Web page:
BRISBANE LAWYERS TAKE PATENTED ANIMAL PAINKILLER TO THE WORLD

BRISBANE LAWYERS TAKE PATENTED ANIMAL PAINKILLER TO THE WORLD

BRISBANE law firm Bennet & Philip Lawyers has contracted a multi-million-dollar deal to help take a unique Aussie painkiller for animals to the global market.

Bennet & Philip's Michael Bigg and Lance Pollard contracted a deal between Australian company Animal Ethics and UK-based Dechra Pharmaceuticals to launch Animal Ethics' unique pain relief product Tri-Solfen worldwide.

As part of the agreement, Dechra has taken a 33 per cent share of Animal Ethics to obtain the rights to sell Tri-Solfen for use on all animal species overseas.

The deal has the potential of generating $350m per year in international sales.

Pollard says the subject of ethical pain relief for animals is a sensitive international issue, but the Australian company has developed a world leading product.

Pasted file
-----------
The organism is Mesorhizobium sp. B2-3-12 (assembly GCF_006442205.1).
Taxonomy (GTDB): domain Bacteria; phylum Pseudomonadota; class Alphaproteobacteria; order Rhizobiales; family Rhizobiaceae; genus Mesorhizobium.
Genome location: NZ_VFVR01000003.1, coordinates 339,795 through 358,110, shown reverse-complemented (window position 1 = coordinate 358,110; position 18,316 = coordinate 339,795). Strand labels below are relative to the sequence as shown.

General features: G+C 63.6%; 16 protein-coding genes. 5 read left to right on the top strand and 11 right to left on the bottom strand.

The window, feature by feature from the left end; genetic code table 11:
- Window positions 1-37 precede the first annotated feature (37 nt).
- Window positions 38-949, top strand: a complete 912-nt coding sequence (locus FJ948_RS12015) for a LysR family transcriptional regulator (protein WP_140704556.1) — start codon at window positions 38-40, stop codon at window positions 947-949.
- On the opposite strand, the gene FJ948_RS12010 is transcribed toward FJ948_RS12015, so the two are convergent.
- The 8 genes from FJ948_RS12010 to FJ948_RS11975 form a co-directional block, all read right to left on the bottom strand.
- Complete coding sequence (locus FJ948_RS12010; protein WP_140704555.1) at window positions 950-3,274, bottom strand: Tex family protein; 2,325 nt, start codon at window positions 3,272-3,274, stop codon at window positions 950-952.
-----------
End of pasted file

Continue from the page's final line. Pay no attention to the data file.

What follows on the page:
"People outside the farm industry may not realise it but many farming operations can cause pain to farm animals and the founders of Animal Ethics had an idea to improve animal welfare by reducing pain in animals during routine treatments such as castration, tail docking, debudding and dehorning," says Pollard.

"We are delighted to help take [Tri-Solfen] to a new international level."

Dr Meredith Sheil, a founder of Animal Ethics, developed Tri-Solfen in 2004 for treating lambs after the 'mulesing' process, which is a controversial surgical operation performed on sheep to reduce the flystrike disease.

The painkiller was approved for use on calves last year, and is now used on eight million farm animals a year.

Tri-Solfen now has 35 patents granted across many the world's major animal health markets.

Pollard says the development process is underway to register the product in global markets, with the initial focus being for pigs and cattle in America.

"Globally the market potential is conservatively estimated at around $300 million per year but with the increasing international focus on the ethical treatment of farm animals," says Pollard.

"This sum could be exceeded once multi-species approval is achieved in the big markets."

Brisbane Legal

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